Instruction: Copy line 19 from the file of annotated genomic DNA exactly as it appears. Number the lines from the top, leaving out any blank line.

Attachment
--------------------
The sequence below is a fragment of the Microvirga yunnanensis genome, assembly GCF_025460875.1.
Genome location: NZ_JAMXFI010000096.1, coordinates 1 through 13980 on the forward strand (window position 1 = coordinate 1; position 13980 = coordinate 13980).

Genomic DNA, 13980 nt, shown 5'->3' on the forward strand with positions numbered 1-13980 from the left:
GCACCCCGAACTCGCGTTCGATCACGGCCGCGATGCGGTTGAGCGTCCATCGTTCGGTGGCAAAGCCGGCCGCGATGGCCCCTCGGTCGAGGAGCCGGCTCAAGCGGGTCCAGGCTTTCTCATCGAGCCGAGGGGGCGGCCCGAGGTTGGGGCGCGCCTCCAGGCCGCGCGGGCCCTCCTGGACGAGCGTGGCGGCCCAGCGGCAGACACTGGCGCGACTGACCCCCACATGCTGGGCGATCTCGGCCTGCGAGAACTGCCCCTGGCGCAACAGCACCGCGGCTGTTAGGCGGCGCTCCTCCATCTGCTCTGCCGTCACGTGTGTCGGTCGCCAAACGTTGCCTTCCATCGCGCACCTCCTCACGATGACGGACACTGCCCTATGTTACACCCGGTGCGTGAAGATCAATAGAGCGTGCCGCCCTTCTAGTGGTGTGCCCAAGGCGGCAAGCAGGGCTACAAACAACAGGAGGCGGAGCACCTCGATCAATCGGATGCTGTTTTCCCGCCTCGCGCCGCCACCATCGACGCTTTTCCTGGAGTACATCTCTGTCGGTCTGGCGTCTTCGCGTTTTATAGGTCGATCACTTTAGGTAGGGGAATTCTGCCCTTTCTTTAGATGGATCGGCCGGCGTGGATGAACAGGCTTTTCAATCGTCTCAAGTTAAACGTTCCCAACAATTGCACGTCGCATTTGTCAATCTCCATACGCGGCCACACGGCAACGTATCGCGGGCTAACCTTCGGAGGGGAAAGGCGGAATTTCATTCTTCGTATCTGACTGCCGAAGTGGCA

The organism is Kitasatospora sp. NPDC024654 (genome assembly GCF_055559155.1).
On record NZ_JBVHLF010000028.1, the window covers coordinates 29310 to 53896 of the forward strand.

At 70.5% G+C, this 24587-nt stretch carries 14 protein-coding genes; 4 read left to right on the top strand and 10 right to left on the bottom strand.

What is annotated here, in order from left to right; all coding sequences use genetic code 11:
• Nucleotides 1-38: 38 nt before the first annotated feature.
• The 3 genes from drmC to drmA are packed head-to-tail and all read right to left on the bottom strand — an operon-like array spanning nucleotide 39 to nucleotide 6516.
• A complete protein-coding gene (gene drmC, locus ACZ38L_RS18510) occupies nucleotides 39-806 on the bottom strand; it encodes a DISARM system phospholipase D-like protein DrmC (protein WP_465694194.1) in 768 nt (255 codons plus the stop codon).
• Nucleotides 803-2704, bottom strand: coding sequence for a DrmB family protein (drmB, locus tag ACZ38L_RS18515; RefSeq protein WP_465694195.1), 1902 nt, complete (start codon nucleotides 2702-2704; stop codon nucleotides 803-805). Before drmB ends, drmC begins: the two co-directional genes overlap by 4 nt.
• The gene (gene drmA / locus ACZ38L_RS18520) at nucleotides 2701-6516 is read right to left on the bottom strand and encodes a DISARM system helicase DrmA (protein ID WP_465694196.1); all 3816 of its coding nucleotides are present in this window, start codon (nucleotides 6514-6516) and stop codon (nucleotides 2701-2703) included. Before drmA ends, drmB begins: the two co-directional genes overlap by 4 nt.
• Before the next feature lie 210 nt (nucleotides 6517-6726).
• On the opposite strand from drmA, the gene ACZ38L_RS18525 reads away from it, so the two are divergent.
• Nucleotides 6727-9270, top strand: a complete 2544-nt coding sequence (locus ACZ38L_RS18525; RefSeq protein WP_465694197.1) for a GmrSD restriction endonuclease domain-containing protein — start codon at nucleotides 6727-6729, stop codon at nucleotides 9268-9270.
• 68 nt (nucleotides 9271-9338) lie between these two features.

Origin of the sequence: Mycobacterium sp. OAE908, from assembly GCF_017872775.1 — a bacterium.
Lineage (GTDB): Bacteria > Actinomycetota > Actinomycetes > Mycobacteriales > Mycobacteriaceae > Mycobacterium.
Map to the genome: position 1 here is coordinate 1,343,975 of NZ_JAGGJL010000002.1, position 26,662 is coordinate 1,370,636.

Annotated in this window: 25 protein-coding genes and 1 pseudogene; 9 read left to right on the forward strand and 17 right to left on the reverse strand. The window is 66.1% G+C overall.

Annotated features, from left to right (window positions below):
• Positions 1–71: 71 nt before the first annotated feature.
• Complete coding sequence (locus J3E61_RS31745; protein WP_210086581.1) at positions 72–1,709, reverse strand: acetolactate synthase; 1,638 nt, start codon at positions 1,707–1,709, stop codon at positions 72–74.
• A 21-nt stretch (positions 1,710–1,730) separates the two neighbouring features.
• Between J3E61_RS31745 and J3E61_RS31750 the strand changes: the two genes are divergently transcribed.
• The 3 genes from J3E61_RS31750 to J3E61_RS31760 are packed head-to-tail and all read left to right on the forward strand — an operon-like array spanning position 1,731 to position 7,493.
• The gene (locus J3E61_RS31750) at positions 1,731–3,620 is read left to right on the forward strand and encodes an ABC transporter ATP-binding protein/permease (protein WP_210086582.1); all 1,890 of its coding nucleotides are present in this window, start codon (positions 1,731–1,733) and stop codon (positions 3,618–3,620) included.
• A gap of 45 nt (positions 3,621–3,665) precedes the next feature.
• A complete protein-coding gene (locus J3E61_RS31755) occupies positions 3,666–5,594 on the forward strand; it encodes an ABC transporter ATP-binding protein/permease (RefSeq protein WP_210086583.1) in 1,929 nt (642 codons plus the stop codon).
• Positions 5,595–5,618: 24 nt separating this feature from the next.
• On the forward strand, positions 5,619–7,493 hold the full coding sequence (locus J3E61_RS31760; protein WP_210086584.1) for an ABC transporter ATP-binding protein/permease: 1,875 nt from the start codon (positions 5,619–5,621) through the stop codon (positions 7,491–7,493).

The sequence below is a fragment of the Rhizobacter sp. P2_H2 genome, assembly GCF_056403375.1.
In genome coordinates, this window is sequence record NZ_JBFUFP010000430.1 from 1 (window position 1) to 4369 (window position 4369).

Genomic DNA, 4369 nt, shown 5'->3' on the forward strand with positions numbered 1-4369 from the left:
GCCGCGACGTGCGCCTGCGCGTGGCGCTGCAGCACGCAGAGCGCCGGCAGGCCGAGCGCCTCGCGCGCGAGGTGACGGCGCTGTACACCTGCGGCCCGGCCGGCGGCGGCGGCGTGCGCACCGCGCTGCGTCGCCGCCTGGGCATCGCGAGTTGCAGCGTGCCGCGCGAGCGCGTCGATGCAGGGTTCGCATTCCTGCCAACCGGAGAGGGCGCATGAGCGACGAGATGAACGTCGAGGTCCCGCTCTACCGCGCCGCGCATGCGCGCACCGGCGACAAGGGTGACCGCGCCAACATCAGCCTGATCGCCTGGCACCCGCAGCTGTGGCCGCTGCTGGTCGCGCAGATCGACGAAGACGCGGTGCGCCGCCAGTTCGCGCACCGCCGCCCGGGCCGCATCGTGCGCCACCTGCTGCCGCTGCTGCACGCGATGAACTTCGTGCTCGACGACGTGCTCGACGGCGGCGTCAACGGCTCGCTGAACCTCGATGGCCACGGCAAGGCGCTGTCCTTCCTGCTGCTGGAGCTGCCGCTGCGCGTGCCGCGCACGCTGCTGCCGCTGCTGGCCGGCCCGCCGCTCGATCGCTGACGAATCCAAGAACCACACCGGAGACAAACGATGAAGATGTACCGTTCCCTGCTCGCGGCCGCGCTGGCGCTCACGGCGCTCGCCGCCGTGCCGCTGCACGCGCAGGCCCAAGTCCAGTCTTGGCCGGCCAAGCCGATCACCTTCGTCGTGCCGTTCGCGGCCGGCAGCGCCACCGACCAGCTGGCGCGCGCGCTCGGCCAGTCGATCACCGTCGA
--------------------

Lineage (GTDB): Bacteria > Actinomycetota > Actinomycetes > Mycobacteriales > Mycobacteriaceae > Mycobacterium.